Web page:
Meggie has come to live in London from her home in South Africa. She has an office job which she finds dull, and a boyfriend whom she loves, but she feels as if she wants something more from life than marriage and children, though she isn’t sure what. Then one day Sabine comes to work in the office and Meggie finds herself immediately fascinated by this beautiful, enigmatic young woman. They form a tentative friendship, or so it seems to Meggie, and when Sabine decides to move to the nightshift, Meggie follows. Years later, she is looking back at this period of her life in the dying days of the last millennium, and telling the story of her obsession with Sabine…

Meggie’s quest to work out her sexuality, to make herself into someone new with her own place and identity in this shifting, impermanent community is beautifully done – an extreme example, admittedly, but recognisable as a part of life we all go through to a degree as we move into adulthood. In Meggie’s case, the whole thing is given a kind of hallucinatory edge, not only because of the drink and drugs, but because of the nocturnal life she is leading and the insomnia this brings on. Dark and disturbing, the book is nonetheless full of humanity and sympathy for human frailty. An excellent début.

Click to see the full review

* * * * * * * * *

To Cook a Bear by Mikael Niemi

When the Pastor goes walking round the woods and hills around his village in Pajala in the north of Sweden, seeking new botanical specimens, he is always accompanied by the young Sami boy, Jussi, whom he had found living wild and near to starving, and taken in to his own family. The Pastor, we gradually discover, is the founder and leader of the Lutheran Pietist Revival movement, Lars Levi Laestadius – a real person, who as well as his religious work made a name for himself in the scientific field through his work on botany. When a local maid goes missing and is later found dead, the villagers believe it was the work of a killer bear and they set out to hunt the creature down, but the Pastor’s scientific knowledge and keen powers of observation lead him to think that the girl died at the hands of a human. And then another girl is attacked…

This is one of these books that, despite having a murder mystery at its heart, falls very definitely into the category of literary fiction. As the Pastor and Jussi go about their investigation, the author slowly builds a detailed picture of mid-nineteenth century life here in this remote northern area where Sweden and Lapland meet, and of the Pastor’s mission to stamp out the drunkenness that bedevils the population and bring education to the poor so that they can lift themselves out of their physical and spiritual poverty. Jussi’s wonder and musings on the importance of writing are beautifully done, and he is clearly a metaphor for what Niemi sees as Laestadius’ major contribution to the advancement of his own people, Niemi himself having been born in Pajala about a century after the time the book is set. A truly absorbing read.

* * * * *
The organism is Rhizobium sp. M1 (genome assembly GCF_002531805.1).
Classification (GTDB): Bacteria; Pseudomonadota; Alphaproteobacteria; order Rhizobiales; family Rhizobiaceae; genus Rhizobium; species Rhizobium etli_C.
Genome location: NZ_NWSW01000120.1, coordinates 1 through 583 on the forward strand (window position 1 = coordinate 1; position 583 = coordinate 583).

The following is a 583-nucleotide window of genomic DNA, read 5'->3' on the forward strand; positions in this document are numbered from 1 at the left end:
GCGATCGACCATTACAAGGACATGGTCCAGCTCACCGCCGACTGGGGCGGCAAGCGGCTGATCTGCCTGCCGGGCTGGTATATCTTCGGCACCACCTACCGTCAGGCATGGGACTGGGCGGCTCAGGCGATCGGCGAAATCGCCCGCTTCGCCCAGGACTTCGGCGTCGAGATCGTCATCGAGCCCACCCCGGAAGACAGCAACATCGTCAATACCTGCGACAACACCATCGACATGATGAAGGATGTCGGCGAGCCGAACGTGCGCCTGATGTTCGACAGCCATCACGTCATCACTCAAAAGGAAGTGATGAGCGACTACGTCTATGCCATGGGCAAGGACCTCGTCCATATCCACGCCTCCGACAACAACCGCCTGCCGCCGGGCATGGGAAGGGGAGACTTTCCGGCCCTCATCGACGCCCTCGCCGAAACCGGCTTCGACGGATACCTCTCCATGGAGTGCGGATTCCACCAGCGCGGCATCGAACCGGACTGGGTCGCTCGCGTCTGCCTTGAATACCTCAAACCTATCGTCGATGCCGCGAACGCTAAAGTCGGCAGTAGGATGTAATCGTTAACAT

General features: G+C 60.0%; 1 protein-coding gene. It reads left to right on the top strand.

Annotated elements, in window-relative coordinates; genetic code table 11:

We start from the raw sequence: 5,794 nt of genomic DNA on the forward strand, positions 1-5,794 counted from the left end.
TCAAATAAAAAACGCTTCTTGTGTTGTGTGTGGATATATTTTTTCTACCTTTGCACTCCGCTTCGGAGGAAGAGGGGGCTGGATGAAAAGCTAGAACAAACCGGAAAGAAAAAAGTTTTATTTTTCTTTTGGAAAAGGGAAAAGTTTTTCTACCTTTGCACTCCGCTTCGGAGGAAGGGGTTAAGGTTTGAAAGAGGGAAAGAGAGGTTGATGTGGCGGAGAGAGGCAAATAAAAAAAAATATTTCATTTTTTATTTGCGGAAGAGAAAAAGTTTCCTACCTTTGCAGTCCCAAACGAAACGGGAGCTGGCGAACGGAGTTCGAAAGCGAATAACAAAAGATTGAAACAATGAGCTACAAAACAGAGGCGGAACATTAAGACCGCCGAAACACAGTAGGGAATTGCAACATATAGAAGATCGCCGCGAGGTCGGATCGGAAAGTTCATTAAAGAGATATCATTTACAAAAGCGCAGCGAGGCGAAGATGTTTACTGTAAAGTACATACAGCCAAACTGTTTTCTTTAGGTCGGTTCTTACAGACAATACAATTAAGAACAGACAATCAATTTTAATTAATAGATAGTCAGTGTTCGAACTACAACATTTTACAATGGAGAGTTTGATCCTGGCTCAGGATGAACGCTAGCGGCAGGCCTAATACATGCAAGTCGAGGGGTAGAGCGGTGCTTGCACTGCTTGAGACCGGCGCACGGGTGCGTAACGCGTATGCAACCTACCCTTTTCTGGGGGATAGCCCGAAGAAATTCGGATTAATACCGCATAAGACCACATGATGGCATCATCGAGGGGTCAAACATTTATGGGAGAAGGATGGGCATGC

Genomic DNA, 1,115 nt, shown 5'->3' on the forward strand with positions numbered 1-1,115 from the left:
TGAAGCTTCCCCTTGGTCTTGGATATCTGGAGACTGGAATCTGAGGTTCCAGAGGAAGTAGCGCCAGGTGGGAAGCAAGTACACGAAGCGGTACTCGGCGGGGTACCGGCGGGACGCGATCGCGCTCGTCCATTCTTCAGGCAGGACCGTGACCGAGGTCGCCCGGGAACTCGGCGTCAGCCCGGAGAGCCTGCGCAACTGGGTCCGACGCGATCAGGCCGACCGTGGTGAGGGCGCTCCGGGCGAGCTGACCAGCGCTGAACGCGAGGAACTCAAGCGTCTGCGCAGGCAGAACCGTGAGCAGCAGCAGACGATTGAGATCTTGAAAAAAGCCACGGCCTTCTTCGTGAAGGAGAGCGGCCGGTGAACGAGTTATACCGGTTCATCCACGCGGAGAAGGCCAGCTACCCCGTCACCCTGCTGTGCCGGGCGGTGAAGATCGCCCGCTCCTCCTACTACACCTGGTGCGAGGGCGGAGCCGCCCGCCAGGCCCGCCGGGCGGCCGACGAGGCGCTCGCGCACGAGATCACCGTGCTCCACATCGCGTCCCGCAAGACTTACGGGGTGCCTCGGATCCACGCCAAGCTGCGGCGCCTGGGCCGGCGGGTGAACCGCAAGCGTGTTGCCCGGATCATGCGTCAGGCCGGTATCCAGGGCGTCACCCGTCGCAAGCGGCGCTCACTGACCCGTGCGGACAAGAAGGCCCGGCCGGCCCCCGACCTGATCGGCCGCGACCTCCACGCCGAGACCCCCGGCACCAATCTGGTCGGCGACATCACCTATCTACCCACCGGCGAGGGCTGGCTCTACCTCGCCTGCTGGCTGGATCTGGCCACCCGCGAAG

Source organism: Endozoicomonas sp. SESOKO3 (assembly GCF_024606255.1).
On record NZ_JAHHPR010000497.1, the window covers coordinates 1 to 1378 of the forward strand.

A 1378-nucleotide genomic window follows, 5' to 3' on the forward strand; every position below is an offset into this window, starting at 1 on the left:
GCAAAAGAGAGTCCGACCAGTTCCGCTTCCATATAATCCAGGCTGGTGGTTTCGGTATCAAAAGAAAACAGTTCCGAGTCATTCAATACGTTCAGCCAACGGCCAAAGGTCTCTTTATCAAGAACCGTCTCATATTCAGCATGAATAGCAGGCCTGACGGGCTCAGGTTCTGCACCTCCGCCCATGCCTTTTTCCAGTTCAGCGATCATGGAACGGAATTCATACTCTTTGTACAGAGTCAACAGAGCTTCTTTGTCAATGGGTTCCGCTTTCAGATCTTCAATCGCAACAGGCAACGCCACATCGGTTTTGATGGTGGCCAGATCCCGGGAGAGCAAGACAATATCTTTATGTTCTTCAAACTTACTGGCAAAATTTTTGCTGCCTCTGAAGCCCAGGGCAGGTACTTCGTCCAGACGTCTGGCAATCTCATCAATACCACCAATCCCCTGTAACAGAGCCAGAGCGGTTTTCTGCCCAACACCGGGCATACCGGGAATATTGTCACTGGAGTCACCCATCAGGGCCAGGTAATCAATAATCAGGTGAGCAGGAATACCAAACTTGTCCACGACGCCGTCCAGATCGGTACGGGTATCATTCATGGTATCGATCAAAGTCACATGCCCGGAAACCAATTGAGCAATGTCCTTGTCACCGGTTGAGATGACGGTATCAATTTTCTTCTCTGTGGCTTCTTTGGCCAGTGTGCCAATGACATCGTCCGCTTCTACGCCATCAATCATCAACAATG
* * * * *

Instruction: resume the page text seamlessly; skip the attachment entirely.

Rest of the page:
Click to see the full review

* * * * * * * * *

FICTIONFAN AWARD WINNER 2021

for

BEST LITERARY FICTION

Last Days in Cleaver Square
by Patrick McGrath

Despite the paucity of excellent books, it was still hard to choose a winner in this category since several of the shortlist would have been worthy. My final decision may have been swayed by my current absorption in reading about the Spanish Civil War, but I feel it’s not necessary to know much about the war or Franco’s dictatorship to appreciate this one.

Francis McNulty is an old man now, in 1975, but his younger self was one of the many men who had gone to aid the Republican side in the Spanish Civil War, in his case as a medic. Now he is frail, although he hates the word, and showing signs of mental decline, perhaps even the beginnings of dementia. So when he starts seeing visions of General Franco at first in his garden and then later inside his house, his daughter puts it down to his mental state. Francis is convinced though that Franco, currently on his deathbed in Spain, is haunting him, and his memories of his time in Spain and the horrors he witnessed there are brought back afresh to his mind.

Told as Francis’ journal in a somewhat disjointed and rambling fashion as befits an elderly, possibly confused man, this is a wonderful picture of someone haunted by his experiences in the Spanish Civil War. The story Francis reveals is a human one, of unexpected love and loyalty, of betrayal and the search for redemption and forgiveness. But it’s also a wonderful portrayal of ageing, with all the pathos of declining physical and mental faculties, and a beautiful depiction of closeted homosexuality, since Francis chose the easier path at that time of outwardly living a heterosexual life. Beautifully written, entertaining, moving and full of emotional truth – it made me laugh, made me cry and made me think, and still makes me smile with pleasure whenever I think of it.